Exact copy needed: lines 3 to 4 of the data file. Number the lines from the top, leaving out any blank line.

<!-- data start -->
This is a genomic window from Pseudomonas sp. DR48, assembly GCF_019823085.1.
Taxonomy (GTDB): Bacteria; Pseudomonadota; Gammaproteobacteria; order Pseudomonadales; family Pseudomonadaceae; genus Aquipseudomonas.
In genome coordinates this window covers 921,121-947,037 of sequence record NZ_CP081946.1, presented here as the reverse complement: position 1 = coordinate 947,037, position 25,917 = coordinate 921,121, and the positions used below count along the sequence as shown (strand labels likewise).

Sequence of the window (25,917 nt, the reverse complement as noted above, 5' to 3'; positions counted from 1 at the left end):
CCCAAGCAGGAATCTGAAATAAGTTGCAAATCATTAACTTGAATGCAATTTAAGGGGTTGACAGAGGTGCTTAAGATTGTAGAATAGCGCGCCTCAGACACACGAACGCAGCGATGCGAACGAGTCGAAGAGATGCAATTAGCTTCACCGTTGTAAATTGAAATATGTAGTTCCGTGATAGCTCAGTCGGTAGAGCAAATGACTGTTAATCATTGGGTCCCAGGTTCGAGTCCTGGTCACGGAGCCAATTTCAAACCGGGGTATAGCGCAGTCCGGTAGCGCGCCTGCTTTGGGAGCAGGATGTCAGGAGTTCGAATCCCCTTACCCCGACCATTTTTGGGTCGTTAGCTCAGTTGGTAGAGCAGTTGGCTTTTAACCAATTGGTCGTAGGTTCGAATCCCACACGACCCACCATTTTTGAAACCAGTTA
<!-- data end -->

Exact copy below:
In genome coordinates this window covers 921,121-947,037 of sequence record NZ_CP081946.1, presented here as the reverse complement: position 1 = coordinate 947,037, position 25,917 = coordinate 921,121, and the positions used below count along the sequence as shown (strand labels likewise).

Sequence of the window (25,917 nt, the reverse complement as noted above, 5' to 3'; positions counted from 1 at the left end):